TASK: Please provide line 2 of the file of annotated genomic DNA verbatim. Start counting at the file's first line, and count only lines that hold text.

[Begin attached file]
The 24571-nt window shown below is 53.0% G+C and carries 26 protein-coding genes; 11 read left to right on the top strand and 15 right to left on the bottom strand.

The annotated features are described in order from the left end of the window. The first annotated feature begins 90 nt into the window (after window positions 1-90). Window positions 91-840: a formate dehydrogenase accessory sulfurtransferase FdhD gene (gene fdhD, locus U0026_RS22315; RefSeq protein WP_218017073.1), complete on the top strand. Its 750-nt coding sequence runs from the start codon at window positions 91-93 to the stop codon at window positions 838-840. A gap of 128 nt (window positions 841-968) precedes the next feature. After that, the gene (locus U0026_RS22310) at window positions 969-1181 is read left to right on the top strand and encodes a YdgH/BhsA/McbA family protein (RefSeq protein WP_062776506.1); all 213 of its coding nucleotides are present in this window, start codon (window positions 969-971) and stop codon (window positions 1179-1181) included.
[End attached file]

The annotated features are described in order from the left end of the window. The first annotated feature begins 90 nt into the window (after window positions 1-90). Window positions 91-840: a formate dehydrogenase accessory sulfurtransferase FdhD gene (gene fdhD, locus U0026_RS22315; RefSeq protein WP_218017073.1), complete on the top strand. Its 750-nt coding sequence runs from the start codon at window positions 91-93 to the stop codon at window positions 838-840. A gap of 128 nt (window positions 841-968) precedes the next feature. After that, the gene (locus U0026_RS22310) at window positions 969-1181 is read left to right on the top strand and encodes a YdgH/BhsA/McbA family protein (RefSeq protein WP_062776506.1); all 213 of its coding nucleotides are present in this window, start codon (window positions 969-971) and stop codon (window positions 1179-1181) included.